State capture inquiry: Van Rooyen told staff 'things will be done differently'
Politics / 23 November 2018, 6:33pm / Getrude Makhafola
JOHANNESBURG - Des Van Rooyen did not waste anytime and told National Treasury officials that "things will be done differently" just 12 hours after he was appointed finance minister by former president Jacob Zuma, the state capture commission of inquiry heard on Friday.
Current Treasury director-general Dondo Mogajane gave evidence after former director-general Lungile Fuzile.
Mogajane confirmed to the commission that Van Rooyen appeared to not be familiar with his two Gupta appointees -- Ian Whitely and Mohamed Bobat -- at a meeting after he was sworn in as minister.
Zuma fired Nhlanhla Nene in December 2015, and replaced him with backbencher member of Parliament (MP) Van Rooyen, leading to the plummeting of the rand.
"We arrived in the big boardroom. He [Van Rooyen] was with two gentlemen I had never met before. He said he just wanted to say hi to us... and that things were going to change at Treasury -- things were going to be done differently. He said we were going to be accessible to rural areas and people," said Mogajane.
"He started introducing the two gentlemen...he couldn't remember their names. One of the gentlemen corrected him and said 'No no no...I am the adviser'. I would have expected Mr Van Rooyen to explain in detail the profiles of his chief of staff [Whitley], where he was from and his qualifications -- I do not think he was familiar with the two men."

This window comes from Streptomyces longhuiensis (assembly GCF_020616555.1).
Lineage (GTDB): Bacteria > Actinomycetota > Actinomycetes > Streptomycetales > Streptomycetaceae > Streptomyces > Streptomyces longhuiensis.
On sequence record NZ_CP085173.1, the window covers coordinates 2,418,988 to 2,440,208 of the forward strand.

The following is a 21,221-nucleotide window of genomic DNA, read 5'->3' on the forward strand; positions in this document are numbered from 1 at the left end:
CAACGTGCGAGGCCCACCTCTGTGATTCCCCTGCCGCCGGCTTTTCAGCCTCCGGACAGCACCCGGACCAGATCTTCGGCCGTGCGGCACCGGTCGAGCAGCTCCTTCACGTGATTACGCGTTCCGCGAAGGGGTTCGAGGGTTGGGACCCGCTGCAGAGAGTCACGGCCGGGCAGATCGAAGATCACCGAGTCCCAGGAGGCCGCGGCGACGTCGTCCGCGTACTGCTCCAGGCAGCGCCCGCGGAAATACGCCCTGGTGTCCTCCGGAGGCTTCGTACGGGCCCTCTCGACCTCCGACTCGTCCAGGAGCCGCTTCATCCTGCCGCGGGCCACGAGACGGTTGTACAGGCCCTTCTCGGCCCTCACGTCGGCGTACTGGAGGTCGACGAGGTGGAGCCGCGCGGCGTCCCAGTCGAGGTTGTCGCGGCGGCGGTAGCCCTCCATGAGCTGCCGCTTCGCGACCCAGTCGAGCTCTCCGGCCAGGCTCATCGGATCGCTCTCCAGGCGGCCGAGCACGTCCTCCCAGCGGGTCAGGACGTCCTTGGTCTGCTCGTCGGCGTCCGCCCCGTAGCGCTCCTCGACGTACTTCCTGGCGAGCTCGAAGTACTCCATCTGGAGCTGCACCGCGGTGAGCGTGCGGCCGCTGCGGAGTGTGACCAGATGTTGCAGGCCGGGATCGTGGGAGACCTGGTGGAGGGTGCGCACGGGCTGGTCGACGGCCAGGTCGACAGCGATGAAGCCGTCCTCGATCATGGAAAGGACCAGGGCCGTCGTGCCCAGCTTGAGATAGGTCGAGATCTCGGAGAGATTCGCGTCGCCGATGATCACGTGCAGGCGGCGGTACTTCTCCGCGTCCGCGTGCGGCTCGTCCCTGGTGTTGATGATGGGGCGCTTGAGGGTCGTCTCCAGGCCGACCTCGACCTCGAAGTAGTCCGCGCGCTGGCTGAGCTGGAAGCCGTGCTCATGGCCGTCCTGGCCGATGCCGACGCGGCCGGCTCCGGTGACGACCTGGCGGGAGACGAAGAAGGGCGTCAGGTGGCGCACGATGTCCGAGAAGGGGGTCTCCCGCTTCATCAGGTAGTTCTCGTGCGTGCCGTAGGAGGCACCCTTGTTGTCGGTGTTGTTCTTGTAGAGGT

Mogajane said the then director-general Fuzile went on to introduce all Treasury officials and their positions. Mogajane was deputy director-general responsible for the public finance division at the time.
The beginning of "Nenegate" shook markets and sent the rand plunging, prompting Zuma to remove Van Rooyen within 48 hours. He replaced him with Pravin Gordhan in an effort to calm the markets ahead of Monday when trading opens.
Mogajane said he was saddened by Nene's dismissal as it was unnecessary and cost the country billions of rands in market investments.
Treasury's estimated that at least 148,000 jobs were lost, he added.
"The Johannesburg Stock Exchange's market capitalisation was wiped off by about R378 billion and the GDP [gross domestic product] lost 1.1% by the end of that financial year. The impact of this catastrophe is still being felt today in the country...the [Johannesburg Stock Exchange] JSE hasn't recovered that lost market capitalisation."
Evidence leader advocate Vincent Maleka inquired about the extent of business the Gupta family did with government and how much they made.
Former deputy finance minister Mcebisis Jonas testified that the Guptas boasted to him about how they made R6 billion out of government contracts, and wanted to increase the rake-in to R8 billion. Jonas said he was offered him R600 million bribe and Nene's position of finance minister back in 2015 by the controversial family.
Mogajane replied that he has initiated an investigation into the "Gupta empire" and the revenue they generated from the State between 2013 and 2015, and would make the information available to the commission as soon as the probe is done.
Mogajane joined Treasury 1999. He was appointed acting director-general after Fuzile's departure in 2017 and later assumed the permanent position.